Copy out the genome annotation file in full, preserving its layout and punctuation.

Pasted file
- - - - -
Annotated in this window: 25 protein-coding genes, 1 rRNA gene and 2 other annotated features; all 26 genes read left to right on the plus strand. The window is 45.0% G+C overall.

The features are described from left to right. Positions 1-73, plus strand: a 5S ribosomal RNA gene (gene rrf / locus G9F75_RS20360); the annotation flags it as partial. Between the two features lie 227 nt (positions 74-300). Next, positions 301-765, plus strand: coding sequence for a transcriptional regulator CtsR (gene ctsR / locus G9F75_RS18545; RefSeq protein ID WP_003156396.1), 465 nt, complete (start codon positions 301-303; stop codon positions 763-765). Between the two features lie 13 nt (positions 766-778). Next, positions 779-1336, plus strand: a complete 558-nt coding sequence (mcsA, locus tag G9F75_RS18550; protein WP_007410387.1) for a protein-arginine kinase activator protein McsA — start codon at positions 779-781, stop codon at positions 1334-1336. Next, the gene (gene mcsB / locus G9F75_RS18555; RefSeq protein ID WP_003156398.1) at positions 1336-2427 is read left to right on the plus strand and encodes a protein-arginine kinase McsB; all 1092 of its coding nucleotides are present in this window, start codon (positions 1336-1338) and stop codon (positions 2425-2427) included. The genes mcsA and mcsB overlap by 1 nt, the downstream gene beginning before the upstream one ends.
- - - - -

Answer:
Annotated in this window: 25 protein-coding genes, 1 rRNA gene and 2 other annotated features; all 26 genes read left to right on the plus strand. The window is 45.0% G+C overall.

The features are described from left to right. Positions 1-73, plus strand: a 5S ribosomal RNA gene (gene rrf / locus G9F75_RS20360); the annotation flags it as partial. Between the two features lie 227 nt (positions 74-300). Next, positions 301-765, plus strand: coding sequence for a transcriptional regulator CtsR (gene ctsR / locus G9F75_RS18545; RefSeq protein ID WP_003156396.1), 465 nt, complete (start codon positions 301-303; stop codon positions 763-765). Between the two features lie 13 nt (positions 766-778). Next, positions 779-1336, plus strand: a complete 558-nt coding sequence (mcsA, locus tag G9F75_RS18550; protein WP_007410387.1) for a protein-arginine kinase activator protein McsA — start codon at positions 779-781, stop codon at positions 1334-1336. Next, the gene (gene mcsB / locus G9F75_RS18555; RefSeq protein ID WP_003156398.1) at positions 1336-2427 is read left to right on the plus strand and encodes a protein-arginine kinase McsB; all 1092 of its coding nucleotides are present in this window, start codon (positions 1336-1338) and stop codon (positions 2425-2427) included. The genes mcsA and mcsB overlap by 1 nt, the downstream gene beginning before the upstream one ends.